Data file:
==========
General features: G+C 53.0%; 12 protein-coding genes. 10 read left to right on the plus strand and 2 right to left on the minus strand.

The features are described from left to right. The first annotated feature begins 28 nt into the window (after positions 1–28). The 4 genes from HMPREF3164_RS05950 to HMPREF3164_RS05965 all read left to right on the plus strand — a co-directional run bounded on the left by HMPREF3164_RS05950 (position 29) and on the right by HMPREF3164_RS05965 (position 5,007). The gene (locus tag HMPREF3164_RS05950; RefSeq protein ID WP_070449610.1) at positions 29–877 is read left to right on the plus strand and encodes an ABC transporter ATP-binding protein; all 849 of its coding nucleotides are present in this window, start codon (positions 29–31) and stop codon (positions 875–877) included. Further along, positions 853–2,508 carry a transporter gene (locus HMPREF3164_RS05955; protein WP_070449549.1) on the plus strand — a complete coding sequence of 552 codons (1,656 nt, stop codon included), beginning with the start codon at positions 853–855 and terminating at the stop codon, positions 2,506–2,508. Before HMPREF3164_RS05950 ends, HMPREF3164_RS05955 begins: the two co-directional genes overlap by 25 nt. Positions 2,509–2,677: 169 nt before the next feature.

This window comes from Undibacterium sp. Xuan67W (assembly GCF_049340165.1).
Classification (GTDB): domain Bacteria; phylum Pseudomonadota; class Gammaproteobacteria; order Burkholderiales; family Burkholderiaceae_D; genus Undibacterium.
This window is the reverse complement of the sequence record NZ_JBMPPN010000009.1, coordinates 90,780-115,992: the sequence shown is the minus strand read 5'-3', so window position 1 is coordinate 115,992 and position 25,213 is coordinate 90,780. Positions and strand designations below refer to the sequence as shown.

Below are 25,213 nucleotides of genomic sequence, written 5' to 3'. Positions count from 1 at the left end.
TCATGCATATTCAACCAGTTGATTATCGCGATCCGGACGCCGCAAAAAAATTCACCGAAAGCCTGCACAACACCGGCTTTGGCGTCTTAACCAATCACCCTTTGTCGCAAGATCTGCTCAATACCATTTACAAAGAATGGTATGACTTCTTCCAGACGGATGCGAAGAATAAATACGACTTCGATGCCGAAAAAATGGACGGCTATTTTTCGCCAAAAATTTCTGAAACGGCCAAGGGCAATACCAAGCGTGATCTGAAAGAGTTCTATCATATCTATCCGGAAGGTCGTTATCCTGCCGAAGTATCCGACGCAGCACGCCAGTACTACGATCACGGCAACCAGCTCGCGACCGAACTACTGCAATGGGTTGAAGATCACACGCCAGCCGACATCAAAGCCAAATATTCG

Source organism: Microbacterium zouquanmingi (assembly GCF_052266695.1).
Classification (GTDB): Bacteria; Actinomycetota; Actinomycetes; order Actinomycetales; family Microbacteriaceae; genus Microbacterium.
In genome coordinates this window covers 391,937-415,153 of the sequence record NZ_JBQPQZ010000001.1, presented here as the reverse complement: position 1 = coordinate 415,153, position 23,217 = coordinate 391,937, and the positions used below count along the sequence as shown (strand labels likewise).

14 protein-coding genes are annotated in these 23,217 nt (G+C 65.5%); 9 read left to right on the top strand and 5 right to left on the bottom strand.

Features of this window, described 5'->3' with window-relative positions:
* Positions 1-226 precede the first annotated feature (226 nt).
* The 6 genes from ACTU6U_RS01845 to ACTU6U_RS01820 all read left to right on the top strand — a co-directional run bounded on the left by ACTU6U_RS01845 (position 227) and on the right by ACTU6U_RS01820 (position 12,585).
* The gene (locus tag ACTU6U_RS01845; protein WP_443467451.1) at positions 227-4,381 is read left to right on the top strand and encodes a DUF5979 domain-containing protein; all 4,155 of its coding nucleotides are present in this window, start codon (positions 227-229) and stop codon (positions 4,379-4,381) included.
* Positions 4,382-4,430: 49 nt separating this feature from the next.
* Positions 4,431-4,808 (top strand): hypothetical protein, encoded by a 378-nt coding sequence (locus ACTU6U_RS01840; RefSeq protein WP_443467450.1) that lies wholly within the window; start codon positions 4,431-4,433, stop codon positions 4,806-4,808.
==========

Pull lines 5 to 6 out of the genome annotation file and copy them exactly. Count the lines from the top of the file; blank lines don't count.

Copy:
This window is the reverse complement of the sequence record NZ_JBMPPN010000009.1, coordinates 90,780-115,992: the sequence shown is the minus strand read 5'-3', so window position 1 is coordinate 115,992 and position 25,213 is coordinate 90,780. Positions and strand designations below refer to the sequence as shown.

Below are 25,213 nucleotides of genomic sequence, written 5' to 3'. Positions count from 1 at the left end.